8 Silly Structures - What Were These Architects Thinking?

These Buildings May Be Famous But They Sure Look Silly

OK, architects aren't perfect. Even the greatest architects design buildings that are impractical, absurd, or just funny-looking. But do tastes change over time? Here's a short list of famous structures that stirred controversy, outrage, and sometimes laughter when they were built. Which buildings look silly now?

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Lopsided buildings
The Ray and Maria Stata Center, designed by Frank Gehry, is an odd jumble of lopsided buildings. The Center houses three departments at the Massachusetts Institute of Technology (MIT) in Cambridge. Photo © Rick Hyman / iStockPhoto

It was bad enough when neighbors complained about Frank Gehry's overly bright Disney Concert Hall. But the negligence suit that MIT filed against Gehry Partners is enough to make any architect run for life. Apparently, Gehry's famous, startling Stata Center at MIT has so many cracks and leaks, the amphitheater had to be rebuilt - to the tune of $1.5 million.

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Town Hall in Celebration, Florida
Town Hall in Celebration, Florida, designed by Philip Johnson. Photo © Jackie Craven

Philip Johnson was probably spoofing classical architecture when he designed the many-pillared Town Hall for the Disney planned community at Celebration, Florida. You just have to chuckle.

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Needle-like towers rise from the fabric roof of the Millennium Dome in Greenwich, England
Millennium Dome in Greenwich, England. Photo by Heritage Images / Hulton Archive / Getty Images
Designed as a one-year, temporary structure, the Millennium Dome was doomed to be associated with the crazy panic that surrounded the changing of the centuries. After the official start of the new millennium, the funny looking Dome closed and Great Britain spent several years looking for ways to use it. For architect Richard Rogers, the Millennium Dome was not his proudest accomplishment.

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Hollow, tapered stainless steel spire in Dublin, Monument of Light, 393 foot shiny cone
The Monument of Light, also known as the Spire of Dublin, is a 393 foot (120 meter) hollow stainless steel cone. Photo by www.Epicimages.ie/Moment Collection/Getty Images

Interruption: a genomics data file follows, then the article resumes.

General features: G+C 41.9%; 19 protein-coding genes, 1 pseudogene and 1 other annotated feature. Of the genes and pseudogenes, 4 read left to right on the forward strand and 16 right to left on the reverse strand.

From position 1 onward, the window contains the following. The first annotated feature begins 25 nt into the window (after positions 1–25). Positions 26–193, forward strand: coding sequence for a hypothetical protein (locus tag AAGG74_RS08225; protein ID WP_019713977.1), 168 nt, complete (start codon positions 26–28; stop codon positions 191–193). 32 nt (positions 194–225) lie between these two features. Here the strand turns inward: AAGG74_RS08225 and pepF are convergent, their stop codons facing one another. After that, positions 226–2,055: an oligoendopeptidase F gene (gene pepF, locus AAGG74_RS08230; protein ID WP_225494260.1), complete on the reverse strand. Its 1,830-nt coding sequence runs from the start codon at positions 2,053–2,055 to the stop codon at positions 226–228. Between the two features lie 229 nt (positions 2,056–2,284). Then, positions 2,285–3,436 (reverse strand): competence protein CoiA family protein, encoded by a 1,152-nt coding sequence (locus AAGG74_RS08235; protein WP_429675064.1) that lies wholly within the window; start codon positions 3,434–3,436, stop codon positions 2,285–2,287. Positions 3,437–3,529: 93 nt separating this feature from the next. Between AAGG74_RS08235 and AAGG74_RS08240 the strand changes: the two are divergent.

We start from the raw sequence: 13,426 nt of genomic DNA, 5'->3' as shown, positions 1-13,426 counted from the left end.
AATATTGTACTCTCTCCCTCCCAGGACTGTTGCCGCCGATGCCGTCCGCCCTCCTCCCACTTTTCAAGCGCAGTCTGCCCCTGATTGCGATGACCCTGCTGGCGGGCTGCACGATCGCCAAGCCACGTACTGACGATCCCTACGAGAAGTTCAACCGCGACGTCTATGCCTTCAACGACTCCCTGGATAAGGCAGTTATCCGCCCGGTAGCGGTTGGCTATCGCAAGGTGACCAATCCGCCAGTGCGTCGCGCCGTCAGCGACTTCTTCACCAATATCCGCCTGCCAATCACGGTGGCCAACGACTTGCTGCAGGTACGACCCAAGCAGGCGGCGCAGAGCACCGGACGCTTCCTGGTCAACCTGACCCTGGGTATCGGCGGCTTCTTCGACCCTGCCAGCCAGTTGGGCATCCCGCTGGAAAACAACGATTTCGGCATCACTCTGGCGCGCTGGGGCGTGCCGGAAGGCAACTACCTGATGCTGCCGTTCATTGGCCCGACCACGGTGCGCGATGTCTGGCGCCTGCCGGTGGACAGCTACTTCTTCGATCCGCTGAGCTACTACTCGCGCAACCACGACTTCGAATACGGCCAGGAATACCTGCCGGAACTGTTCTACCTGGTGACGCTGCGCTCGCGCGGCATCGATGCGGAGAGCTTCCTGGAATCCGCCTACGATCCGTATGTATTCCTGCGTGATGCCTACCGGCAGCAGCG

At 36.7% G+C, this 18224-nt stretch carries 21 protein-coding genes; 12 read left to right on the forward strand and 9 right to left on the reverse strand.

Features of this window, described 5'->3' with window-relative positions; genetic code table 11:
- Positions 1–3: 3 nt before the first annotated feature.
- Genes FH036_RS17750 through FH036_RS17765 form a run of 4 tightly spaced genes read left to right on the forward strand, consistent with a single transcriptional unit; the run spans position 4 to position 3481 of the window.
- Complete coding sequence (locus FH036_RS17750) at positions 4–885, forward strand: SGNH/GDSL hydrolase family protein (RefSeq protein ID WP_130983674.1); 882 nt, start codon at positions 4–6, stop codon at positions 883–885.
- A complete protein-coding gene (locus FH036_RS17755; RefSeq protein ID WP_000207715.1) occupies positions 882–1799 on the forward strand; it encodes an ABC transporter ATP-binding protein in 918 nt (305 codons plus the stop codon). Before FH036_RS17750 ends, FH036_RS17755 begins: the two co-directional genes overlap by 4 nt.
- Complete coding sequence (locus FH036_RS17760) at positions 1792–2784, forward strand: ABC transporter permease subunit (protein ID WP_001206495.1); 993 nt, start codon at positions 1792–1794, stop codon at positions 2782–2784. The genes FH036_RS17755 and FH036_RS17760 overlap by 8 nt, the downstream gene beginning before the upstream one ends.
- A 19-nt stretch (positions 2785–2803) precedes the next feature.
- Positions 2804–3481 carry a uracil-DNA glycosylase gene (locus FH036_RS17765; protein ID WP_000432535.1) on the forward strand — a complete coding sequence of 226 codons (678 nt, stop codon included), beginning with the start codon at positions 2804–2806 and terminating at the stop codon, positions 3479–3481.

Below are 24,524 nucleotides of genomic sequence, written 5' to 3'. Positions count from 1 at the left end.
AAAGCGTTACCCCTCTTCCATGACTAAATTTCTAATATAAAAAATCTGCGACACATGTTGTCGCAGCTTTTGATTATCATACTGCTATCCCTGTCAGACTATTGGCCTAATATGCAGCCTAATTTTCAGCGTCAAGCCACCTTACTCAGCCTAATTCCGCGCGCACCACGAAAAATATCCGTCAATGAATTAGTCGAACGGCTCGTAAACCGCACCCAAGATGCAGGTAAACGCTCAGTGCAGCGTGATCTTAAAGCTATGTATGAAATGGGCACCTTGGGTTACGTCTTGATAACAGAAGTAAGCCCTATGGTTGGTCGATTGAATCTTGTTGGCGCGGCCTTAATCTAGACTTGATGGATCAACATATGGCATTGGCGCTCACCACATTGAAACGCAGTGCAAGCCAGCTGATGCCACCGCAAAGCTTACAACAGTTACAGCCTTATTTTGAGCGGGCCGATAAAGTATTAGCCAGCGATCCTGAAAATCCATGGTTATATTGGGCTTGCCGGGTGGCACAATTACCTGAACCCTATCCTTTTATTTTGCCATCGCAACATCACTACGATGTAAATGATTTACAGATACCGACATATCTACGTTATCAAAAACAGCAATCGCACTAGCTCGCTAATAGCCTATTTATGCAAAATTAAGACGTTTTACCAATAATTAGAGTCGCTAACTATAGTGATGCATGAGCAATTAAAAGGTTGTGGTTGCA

Also known as the Monument of Light, the 393-foot (120-meter) Spire of Dublin was supposed to welcome the new millennium like the Dome in England. But Dublin's stainless steel tube was mired in controversy and construction wasn't completed until 2003. Now Dubliners are saying, What's the point?

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I.M. Pei, Architect - Herbert F. Johnson Museum of Art at Cornell University
I.M. Pei, Architect - Herbert F. Johnson Museum of Art at Cornell University. Photo © Jackie Craven

Architect I.M. Pei placed massive concrete slabs in the midst of a scenic mountain view. Some critics call the museum bold and transparent. Others just shake their heads.

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I.M.Pei-designed glass Louvres Pyramid, Paris, France
I.M.Pei-designed Louvres Pyramid, Paris, France. Photo by Harald Sund/The Image Bank Collection/Getty Images
I. M. Pei strikes again. His glass pyramid would look great somewhere else, but seems odd next to a Renaissance palace.

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The Farnsworth House by Mies van der Rohe - Plano, Illinois - 1946 to 1950
The Farnsworth House by Mies van der Rohe - Plano, Illinois - 1946 to 1950. Photo by Rick Gerharter/Lonely Planet Images Collection/Getty Images
The glass house that Mies van der Rohe designed for Edith Farnsworth is beautiful, sure. But could she actually live in it? Could you?

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Esplanade Theatre Roof Detail in Singapore
Esplanade Theatre Roof Detail in Singapore. Photo by Krzysztof Dydynski/Lonely Planet Images Collection/Getty Images

Is it a metal helmet? An armadillo? A porcupine with a brush cut? Or just a hard nut to crack?